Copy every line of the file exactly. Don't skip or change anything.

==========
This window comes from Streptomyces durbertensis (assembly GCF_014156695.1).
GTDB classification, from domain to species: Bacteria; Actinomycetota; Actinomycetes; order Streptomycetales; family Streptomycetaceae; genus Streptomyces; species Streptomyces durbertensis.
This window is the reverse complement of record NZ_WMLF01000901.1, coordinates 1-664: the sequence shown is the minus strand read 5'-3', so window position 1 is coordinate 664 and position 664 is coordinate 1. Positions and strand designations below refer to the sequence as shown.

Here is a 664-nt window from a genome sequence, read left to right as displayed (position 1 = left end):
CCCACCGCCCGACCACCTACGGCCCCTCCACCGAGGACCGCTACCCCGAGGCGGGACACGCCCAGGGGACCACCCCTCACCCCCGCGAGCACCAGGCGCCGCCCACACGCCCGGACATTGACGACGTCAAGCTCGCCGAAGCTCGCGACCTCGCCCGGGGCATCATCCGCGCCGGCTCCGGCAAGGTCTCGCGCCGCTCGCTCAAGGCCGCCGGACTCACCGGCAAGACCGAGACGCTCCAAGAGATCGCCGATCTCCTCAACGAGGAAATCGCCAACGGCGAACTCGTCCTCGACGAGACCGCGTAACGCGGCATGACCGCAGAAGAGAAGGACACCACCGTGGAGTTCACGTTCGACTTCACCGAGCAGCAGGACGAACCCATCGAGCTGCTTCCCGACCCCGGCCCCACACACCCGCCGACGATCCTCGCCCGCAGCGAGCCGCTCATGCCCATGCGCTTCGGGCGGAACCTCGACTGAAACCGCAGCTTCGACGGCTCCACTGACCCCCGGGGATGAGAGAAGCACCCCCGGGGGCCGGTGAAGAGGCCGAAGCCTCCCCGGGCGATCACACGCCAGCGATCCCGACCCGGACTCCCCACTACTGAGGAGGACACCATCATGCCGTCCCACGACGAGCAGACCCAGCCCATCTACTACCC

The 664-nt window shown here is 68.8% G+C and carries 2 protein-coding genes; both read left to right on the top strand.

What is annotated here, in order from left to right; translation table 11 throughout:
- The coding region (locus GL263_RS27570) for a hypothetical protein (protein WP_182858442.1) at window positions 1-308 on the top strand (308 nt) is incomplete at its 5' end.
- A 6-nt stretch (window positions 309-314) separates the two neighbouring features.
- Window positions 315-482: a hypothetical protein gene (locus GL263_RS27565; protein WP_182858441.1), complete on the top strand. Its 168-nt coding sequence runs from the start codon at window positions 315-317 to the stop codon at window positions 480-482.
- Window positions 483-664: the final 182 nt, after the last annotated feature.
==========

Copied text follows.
This window comes from Streptomyces durbertensis (assembly GCF_014156695.1).
GTDB classification, from domain to species: Bacteria; Actinomycetota; Actinomycetes; order Streptomycetales; family Streptomycetaceae; genus Streptomyces; species Streptomyces durbertensis.
This window is the reverse complement of record NZ_WMLF01000901.1, coordinates 1-664: the sequence shown is the minus strand read 5'-3', so window position 1 is coordinate 664 and position 664 is coordinate 1. Positions and strand designations below refer to the sequence as shown.

Here is a 664-nt window from a genome sequence, read left to right as displayed (position 1 = left end):
CCCACCGCCCGACCACCTACGGCCCCTCCACCGAGGACCGCTACCCCGAGGCGGGACACGCCCAGGGGACCACCCCTCACCCCCGCGAGCACCAGGCGCCGCCCACACGCCCGGACATTGACGACGTCAAGCTCGCCGAAGCTCGCGACCTCGCCCGGGGCATCATCCGCGCCGGCTCCGGCAAGGTCTCGCGCCGCTCGCTCAAGGCCGCCGGACTCACCGGCAAGACCGAGACGCTCCAAGAGATCGCCGATCTCCTCAACGAGGAAATCGCCAACGGCGAACTCGTCCTCGACGAGACCGCGTAACGCGGCATGACCGCAGAAGAGAAGGACACCACCGTGGAGTTCACGTTCGACTTCACCGAGCAGCAGGACGAACCCATCGAGCTGCTTCCCGACCCCGGCCCCACACACCCGCCGACGATCCTCGCCCGCAGCGAGCCGCTCATGCCCATGCGCTTCGGGCGGAACCTCGACTGAAACCGCAGCTTCGACGGCTCCACTGACCCCCGGGGATGAGAGAAGCACCCCCGGGGGCCGGTGAAGAGGCCGAAGCCTCCCCGGGCGATCACACGCCAGCGATCCCGACCCGGACTCCCCACTACTGAGGAGGACACCATCATGCCGTCCCACGACGAGCAGACCCAGCCCATCTACTACCC

The 664-nt window shown here is 68.8% G+C and carries 2 protein-coding genes; both read left to right on the top strand.

What is annotated here, in order from left to right; translation table 11 throughout:
- The coding region (locus GL263_RS27570) for a hypothetical protein (protein WP_182858442.1) at window positions 1-308 on the top strand (308 nt) is incomplete at its 5' end.
- A 6-nt stretch (window positions 309-314) separates the two neighbouring features.
- Window positions 315-482: a hypothetical protein gene (locus GL263_RS27565; protein WP_182858441.1), complete on the top strand. Its 168-nt coding sequence runs from the start codon at window positions 315-317 to the stop codon at window positions 480-482.
- Window positions 483-664: the final 182 nt, after the last annotated feature.